13 Common Thinking TrapsA Soldier in your platoon needs a haircut. You think to yourself, “He’s soup sandwich and lacks the motivation to excel as a Soldier.”Everything, Everything, Everything:Believing that you can judge a person’s or your own worth, motivation, or ability on the basis of a single situation (character assassination)
14 Don’t Fall into the Trap You can avoid Thinking Traps by:–Identifying the pattern you fall into–Asking the Critical Question to identify important information you missed
15 Critical Questions Jumping to Conclusions: Slow down: What is the evidence for and against my thoughts?Mind Reading:Speak up: Did I express myself? Did I ask for information?Me, Me, Me:Look outward: How did others and/or circumstances contribute?
16 Critical Questions Them, Them, Them: Look inward: How did I contribute?Always, Always, Always:Grab control: What’s changeable? What can I control?Everything, Everything, Everything:Look at behavior: What is the specific behavior that explains the situation?
17 PracticeActivities:Practice using Critical Questions to identify critical information you missed.Work through Practice 1 with your group.In Practice 2, work through a professional Activating Event from your own life.
18 Practice 1 AE (who, what, when, where): Your try several Thoughts: Ways to motivate a new co-worker but despite your efforts he/she still seems disengaged.Ask yourself: Use the appropriate Critical Questions to gather information you missed because of the Thinking Trap. Record important new information on the page.Thoughts:What you said to yourself in the heat of the momentConsequences:ER: Emotions, Reactions
19 Practice 2 AE (who, what, when, where): Your try several Thoughts: Ways to motivate a new co-worker but despite your efforts he/she still seems disengaged.Ask yourself: Use the appropriate Critical Questions to gather information you missed because of the Thinking Trap. Record important new information on the page.Thoughts:What you said to yourself in the heat of the momentConsequences:ER: Emotions, Reactions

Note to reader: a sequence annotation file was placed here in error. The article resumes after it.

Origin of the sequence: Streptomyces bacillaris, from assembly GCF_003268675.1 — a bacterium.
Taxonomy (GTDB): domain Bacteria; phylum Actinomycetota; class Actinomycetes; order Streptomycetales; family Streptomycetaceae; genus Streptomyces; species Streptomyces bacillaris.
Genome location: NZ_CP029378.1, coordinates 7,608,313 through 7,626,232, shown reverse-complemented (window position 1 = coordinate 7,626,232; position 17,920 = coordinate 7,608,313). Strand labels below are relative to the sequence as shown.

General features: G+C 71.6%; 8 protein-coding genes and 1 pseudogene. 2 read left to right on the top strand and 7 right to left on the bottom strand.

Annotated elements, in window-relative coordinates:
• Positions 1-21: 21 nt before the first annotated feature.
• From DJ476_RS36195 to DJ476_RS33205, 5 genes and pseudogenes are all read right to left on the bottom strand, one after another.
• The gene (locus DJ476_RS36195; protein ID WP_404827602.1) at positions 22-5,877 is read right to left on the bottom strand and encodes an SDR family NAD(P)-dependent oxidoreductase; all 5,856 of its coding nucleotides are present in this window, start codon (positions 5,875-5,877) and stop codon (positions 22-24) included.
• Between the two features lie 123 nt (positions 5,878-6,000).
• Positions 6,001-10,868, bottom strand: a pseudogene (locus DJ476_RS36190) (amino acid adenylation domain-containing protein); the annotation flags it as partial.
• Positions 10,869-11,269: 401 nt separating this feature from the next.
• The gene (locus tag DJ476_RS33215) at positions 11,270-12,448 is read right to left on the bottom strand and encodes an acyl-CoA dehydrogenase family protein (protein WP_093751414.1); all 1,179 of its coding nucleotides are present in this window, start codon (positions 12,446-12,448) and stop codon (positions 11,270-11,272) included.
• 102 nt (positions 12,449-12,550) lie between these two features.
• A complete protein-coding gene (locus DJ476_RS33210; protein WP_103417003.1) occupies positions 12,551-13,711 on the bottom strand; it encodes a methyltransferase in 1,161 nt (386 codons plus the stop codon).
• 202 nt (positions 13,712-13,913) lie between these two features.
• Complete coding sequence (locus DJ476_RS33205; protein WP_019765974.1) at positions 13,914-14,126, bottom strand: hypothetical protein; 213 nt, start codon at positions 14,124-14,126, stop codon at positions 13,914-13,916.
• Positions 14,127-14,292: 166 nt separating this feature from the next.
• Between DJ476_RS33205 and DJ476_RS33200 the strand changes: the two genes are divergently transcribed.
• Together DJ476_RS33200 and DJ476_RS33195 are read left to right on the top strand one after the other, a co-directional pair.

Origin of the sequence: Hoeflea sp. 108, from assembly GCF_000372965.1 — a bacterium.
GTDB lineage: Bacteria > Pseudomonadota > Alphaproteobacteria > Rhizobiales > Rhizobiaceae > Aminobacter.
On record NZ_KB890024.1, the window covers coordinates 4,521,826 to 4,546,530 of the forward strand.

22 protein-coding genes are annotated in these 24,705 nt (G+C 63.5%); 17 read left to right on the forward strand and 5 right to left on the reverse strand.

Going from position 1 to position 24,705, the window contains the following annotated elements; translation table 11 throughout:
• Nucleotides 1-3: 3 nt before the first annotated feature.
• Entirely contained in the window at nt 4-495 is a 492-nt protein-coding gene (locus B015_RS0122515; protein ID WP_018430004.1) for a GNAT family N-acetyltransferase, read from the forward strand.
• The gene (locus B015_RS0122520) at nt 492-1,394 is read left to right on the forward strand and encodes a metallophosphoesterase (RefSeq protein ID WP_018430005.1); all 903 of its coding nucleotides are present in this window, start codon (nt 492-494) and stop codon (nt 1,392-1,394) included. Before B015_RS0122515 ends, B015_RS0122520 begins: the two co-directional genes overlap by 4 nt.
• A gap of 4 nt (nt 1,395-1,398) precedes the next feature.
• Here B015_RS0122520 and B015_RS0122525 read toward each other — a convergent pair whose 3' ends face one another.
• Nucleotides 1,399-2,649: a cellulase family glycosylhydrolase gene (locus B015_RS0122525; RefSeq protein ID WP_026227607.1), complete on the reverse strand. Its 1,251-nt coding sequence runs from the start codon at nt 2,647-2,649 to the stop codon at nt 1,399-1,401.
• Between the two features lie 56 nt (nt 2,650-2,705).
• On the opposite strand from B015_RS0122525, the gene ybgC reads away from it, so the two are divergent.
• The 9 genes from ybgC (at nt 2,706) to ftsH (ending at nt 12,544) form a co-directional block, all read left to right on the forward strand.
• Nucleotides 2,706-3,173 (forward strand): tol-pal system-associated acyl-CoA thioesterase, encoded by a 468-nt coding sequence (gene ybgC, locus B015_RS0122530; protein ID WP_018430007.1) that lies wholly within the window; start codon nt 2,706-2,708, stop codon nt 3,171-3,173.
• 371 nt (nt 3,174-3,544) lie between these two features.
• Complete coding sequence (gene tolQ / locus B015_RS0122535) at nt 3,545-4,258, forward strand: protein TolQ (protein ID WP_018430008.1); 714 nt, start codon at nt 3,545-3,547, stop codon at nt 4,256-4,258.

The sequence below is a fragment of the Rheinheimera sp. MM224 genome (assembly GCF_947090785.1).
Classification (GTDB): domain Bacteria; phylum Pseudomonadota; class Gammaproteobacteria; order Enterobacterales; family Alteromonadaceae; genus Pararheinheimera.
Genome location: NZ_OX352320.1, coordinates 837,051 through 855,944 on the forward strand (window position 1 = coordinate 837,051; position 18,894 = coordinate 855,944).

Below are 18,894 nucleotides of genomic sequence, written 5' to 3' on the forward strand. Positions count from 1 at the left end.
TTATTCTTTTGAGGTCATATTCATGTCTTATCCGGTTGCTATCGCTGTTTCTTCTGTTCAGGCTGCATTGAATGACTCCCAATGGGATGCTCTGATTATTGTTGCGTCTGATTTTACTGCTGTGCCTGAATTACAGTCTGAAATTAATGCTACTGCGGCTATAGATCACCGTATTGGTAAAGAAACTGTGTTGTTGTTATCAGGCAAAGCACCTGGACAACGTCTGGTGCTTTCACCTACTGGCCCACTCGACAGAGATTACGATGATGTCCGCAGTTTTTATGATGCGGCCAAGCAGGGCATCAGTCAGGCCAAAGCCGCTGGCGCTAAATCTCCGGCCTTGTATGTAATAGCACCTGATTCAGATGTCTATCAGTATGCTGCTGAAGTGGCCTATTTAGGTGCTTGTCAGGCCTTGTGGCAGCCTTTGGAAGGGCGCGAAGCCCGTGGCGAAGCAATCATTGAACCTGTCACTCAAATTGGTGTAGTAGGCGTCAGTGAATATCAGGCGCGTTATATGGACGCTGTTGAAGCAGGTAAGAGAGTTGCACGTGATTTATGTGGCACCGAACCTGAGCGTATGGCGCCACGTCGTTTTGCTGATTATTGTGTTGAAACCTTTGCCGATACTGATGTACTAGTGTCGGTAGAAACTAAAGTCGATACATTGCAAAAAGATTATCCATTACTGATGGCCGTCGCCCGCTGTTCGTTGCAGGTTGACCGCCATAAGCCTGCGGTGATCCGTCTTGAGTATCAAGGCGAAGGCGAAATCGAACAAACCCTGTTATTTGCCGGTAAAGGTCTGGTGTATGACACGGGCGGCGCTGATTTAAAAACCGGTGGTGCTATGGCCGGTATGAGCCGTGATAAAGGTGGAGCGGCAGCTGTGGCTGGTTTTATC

20 Debrief What did you learn from this? Which Thinking Traps do you tend to fall into?How do these Thinking Traps affect you?
21 ApplicationsHow can you improve your effectiveness by Avoiding Thinking Traps?How will you enhance your mental toughness and optimal performance through use of the Critical Questions?
22 Avoid Thinking Traps: Check on Learning What is the skill? Thinking Traps (TTs) are common patterns in thinking that prevent a person from seeing a situation accurately. Avoid TTs is a skill for identifying and correcting counterproductive patterns in thinking through the use of Critical Questions (CQs).When do I use it? Avoid TTs when your perspective on a situation is biased by TTs.How do I use it? Check for TTs and use the appropriate CQs to help you identify important information.MRT Trainer Instructions:Ask each question. (Note that the slide builds.)For the first question (What is the skill?), ask half the group to name a Thinking Trap (e.g., Jumping to Conclusions) and the other half of the room to respond with the Critical Question (e.g., What is the evidence?).Ask the next two questions for individual responses.Check to make sure the participants are giving accurate answers.Clarify misconceptions as necessary.